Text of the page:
Pushed by rising interest rates in the economy and higher losses from delinquencies, credit card interest rates nationwide are beginning to rise, portending higher bills for consumers.
Two of the nation’s largest bank card marketers, Chase Manhattan Corp. and MNC Financial Corp., recently raised rates to be applied selectively to borrowers with poor payment histories. Chase’s rise totaled more than 2 percentage points, to 19.8% from 17.5%, while MNC’s went to 18.9% from 17.9%.
Analysts viewed the Chase and MNC moves as doubly significant because they signal a growing trend by bank cards issuers to charge different rates to different customers. Other Visa and MasterCard issuers may soon begin to charge higher rates for borrowers with lower balances, since those borrowers run up less interest charges and thus mean less profit to issuers, suggested John Love, publisher of Credit Card News, an industry newsletter in Chicago.
No major California institutions have joined in the latest round of rate hikes, analysts said. But several smaller firms nationwide--mostly those that have charged among the lowest rates in the country--have quietly hiked rates recently, said Bob Cassinelli, publisher of Credit Card Shopping Guide, a Corte Madera newsletter. For example, People’s Bank in Bridgeport, Conn., raised its rate to 13.5% from 12.5% in January.
Rates on variable-rate cards--usually pegged to banks’ prime interest rate--have also risen.
The impetus for rising card rates is the higher rates that issuers must pay to obtain funds to lend out, squeezing their profit margins. Short-term interest rates on Treasury bills and savings deposits have risen as much as 3 percentage points in the past few months.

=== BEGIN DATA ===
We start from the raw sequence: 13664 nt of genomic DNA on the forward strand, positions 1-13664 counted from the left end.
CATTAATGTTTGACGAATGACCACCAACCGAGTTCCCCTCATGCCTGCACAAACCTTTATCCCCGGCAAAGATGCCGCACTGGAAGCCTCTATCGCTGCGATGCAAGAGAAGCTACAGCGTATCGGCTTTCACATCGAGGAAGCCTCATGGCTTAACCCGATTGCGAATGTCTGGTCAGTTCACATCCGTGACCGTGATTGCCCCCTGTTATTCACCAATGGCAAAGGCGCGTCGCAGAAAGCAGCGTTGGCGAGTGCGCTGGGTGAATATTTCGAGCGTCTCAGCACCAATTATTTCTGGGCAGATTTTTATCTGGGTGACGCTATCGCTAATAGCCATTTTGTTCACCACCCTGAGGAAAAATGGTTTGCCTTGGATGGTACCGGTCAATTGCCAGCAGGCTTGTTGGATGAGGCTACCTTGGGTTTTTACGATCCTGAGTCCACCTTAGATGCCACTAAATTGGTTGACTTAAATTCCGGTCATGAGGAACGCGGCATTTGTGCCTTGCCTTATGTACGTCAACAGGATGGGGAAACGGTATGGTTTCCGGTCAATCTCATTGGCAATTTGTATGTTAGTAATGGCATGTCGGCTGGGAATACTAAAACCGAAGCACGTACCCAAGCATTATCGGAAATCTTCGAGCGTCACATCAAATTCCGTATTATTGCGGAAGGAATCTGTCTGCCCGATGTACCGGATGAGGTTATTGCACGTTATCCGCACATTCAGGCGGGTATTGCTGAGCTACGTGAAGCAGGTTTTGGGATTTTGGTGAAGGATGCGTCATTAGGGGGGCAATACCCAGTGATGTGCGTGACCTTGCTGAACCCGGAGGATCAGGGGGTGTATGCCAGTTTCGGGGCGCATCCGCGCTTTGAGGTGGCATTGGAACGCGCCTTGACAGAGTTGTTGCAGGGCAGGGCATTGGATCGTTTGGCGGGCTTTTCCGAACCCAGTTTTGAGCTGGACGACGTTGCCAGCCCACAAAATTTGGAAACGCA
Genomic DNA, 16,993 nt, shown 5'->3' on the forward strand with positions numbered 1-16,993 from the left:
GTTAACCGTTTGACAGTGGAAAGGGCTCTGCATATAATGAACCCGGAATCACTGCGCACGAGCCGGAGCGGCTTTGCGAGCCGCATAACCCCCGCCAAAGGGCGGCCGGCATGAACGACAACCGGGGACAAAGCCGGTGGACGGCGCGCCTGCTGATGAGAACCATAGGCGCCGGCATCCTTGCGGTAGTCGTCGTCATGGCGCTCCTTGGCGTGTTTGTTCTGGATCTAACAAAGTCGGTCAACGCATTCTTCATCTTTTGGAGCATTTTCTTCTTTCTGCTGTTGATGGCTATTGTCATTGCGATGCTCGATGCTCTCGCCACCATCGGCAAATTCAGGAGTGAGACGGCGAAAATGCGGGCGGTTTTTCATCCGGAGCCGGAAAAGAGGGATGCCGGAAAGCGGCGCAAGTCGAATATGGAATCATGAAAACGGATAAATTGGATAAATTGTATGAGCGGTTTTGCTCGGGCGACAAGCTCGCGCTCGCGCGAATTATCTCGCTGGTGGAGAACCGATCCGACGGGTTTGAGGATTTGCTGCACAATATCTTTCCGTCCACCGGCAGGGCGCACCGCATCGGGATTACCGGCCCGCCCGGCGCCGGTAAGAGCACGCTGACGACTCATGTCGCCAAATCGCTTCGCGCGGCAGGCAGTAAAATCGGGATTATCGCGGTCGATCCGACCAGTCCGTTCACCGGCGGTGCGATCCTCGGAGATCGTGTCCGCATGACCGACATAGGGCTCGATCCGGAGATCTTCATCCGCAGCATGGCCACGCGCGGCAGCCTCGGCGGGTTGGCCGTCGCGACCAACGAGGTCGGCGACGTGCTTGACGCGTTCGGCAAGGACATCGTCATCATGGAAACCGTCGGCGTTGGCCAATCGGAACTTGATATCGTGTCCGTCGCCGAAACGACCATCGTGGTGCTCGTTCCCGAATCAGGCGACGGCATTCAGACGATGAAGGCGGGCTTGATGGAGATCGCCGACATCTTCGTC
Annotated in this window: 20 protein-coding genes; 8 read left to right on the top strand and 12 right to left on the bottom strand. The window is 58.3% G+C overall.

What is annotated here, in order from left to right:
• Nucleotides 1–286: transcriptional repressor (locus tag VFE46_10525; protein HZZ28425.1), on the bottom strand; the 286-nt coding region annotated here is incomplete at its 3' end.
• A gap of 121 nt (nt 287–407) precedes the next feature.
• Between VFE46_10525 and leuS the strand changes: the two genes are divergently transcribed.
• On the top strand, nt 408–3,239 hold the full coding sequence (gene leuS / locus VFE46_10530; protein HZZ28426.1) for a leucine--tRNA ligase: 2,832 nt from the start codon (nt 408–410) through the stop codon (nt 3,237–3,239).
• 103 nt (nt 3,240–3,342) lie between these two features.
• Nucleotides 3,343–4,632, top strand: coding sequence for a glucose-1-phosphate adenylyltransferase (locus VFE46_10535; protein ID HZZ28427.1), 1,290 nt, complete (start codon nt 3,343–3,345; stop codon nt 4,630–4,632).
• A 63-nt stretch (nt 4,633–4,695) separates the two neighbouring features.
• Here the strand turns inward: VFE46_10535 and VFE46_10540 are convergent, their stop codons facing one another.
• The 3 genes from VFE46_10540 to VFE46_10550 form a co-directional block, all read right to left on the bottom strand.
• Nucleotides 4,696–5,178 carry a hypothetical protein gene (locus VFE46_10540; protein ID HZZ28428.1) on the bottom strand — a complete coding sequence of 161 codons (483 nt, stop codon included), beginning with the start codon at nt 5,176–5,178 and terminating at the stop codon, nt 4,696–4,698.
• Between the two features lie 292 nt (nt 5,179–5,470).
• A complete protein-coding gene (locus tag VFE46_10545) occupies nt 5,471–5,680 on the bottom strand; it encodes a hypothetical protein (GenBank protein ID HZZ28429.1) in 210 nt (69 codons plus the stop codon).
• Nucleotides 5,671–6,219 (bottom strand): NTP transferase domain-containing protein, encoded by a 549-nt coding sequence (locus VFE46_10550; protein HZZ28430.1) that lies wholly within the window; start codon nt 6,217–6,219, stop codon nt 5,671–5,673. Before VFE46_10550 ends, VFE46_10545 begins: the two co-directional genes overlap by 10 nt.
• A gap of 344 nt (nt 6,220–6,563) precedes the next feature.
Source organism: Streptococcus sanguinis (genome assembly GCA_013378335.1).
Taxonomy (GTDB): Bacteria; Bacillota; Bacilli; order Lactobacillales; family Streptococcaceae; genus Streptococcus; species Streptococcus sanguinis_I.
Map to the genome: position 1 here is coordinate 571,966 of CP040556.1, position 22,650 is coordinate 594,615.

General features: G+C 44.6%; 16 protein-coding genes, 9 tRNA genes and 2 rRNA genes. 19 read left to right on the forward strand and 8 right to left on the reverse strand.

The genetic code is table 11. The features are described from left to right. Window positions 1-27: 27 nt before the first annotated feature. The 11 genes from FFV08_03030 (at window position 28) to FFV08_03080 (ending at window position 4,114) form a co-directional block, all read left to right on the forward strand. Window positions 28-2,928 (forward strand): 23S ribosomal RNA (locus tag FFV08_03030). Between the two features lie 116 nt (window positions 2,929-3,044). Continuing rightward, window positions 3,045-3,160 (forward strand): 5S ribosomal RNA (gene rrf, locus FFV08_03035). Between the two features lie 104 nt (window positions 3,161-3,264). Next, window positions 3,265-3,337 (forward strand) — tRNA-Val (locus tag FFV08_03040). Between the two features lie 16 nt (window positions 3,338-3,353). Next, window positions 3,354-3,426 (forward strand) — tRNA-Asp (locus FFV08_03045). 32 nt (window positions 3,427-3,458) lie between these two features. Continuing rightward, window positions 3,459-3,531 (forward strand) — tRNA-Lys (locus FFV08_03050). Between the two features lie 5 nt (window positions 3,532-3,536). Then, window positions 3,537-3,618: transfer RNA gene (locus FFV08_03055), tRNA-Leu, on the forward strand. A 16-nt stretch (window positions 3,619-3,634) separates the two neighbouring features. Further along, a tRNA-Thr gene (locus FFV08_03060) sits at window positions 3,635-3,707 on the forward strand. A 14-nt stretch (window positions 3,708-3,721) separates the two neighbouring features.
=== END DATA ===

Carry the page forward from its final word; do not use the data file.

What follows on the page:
Card issuers are also being squeezed by rising delinquency rates among borrowers, now totaling about 3% of total loans, about double the rate in the early 1980s, said Love of Credit Card News.
Marketing expenses are also rising, Love said. Less than 2% of solicitations for new cards result in consumers taking up the offers, Love said. That compares to a 5% rate in the early 1980s, he said.
Card issuers may try to recoup these higher costs in the form of higher annual fees. Some institutions, including State Street Bank in Boston, have raised annual fees recently, said Spencer Nilson, publisher of Nilson Report, a Santa Monica credit card newsletter.
Analysts expect more large issuers to follow soon by hiking rates, particularly now that Chase and MNC have broken the ice.
However, card issuers with already high rates are not likely to raise them for some time. These issuers--including many California banks and savings and loans--did not drop rates when other interest rates fell last year.